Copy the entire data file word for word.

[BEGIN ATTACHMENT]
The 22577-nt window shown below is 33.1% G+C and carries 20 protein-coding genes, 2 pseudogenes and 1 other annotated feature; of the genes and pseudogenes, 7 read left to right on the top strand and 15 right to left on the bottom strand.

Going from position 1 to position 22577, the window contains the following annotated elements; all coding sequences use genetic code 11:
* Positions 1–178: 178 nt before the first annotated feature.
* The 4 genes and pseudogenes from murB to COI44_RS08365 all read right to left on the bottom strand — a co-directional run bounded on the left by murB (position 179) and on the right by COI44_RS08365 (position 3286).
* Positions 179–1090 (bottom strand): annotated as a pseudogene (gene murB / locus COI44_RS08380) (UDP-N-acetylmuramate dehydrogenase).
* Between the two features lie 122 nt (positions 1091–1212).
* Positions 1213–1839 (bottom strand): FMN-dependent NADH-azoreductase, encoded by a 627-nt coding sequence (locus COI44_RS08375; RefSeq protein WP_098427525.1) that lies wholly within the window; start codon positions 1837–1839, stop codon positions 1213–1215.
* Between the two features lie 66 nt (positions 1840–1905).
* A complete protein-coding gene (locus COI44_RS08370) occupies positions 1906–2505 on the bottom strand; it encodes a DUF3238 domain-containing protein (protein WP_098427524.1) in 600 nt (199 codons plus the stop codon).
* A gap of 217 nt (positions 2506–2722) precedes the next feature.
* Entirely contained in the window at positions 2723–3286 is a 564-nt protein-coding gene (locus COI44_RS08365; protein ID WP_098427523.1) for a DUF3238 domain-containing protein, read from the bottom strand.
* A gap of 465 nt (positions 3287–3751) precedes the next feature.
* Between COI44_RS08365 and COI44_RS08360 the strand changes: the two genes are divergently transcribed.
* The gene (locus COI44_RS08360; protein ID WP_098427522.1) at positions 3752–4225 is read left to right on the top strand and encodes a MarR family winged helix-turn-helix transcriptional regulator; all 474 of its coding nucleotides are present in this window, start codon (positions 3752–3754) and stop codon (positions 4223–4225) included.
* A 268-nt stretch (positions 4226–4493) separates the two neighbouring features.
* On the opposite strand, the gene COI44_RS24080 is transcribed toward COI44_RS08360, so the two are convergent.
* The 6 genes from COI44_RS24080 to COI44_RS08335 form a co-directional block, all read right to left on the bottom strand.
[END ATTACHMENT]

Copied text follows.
The 22577-nt window shown below is 33.1% G+C and carries 20 protein-coding genes, 2 pseudogenes and 1 other annotated feature; of the genes and pseudogenes, 7 read left to right on the top strand and 15 right to left on the bottom strand.

Going from position 1 to position 22577, the window contains the following annotated elements; all coding sequences use genetic code 11:
* Positions 1–178: 178 nt before the first annotated feature.
* The 4 genes and pseudogenes from murB to COI44_RS08365 all read right to left on the bottom strand — a co-directional run bounded on the left by murB (position 179) and on the right by COI44_RS08365 (position 3286).
* Positions 179–1090 (bottom strand): annotated as a pseudogene (gene murB / locus COI44_RS08380) (UDP-N-acetylmuramate dehydrogenase).
* Between the two features lie 122 nt (positions 1091–1212).
* Positions 1213–1839 (bottom strand): FMN-dependent NADH-azoreductase, encoded by a 627-nt coding sequence (locus COI44_RS08375; RefSeq protein WP_098427525.1) that lies wholly within the window; start codon positions 1837–1839, stop codon positions 1213–1215.
* Between the two features lie 66 nt (positions 1840–1905).
* A complete protein-coding gene (locus COI44_RS08370) occupies positions 1906–2505 on the bottom strand; it encodes a DUF3238 domain-containing protein (protein WP_098427524.1) in 600 nt (199 codons plus the stop codon).
* A gap of 217 nt (positions 2506–2722) precedes the next feature.
* Entirely contained in the window at positions 2723–3286 is a 564-nt protein-coding gene (locus COI44_RS08365; protein ID WP_098427523.1) for a DUF3238 domain-containing protein, read from the bottom strand.
* A gap of 465 nt (positions 3287–3751) precedes the next feature.
* Between COI44_RS08365 and COI44_RS08360 the strand changes: the two genes are divergently transcribed.
* The gene (locus COI44_RS08360; protein ID WP_098427522.1) at positions 3752–4225 is read left to right on the top strand and encodes a MarR family winged helix-turn-helix transcriptional regulator; all 474 of its coding nucleotides are present in this window, start codon (positions 3752–3754) and stop codon (positions 4223–4225) included.
* A 268-nt stretch (positions 4226–4493) separates the two neighbouring features.
* On the opposite strand, the gene COI44_RS24080 is transcribed toward COI44_RS08360, so the two are convergent.
* The 6 genes from COI44_RS24080 to COI44_RS08335 form a co-directional block, all read right to left on the bottom strand.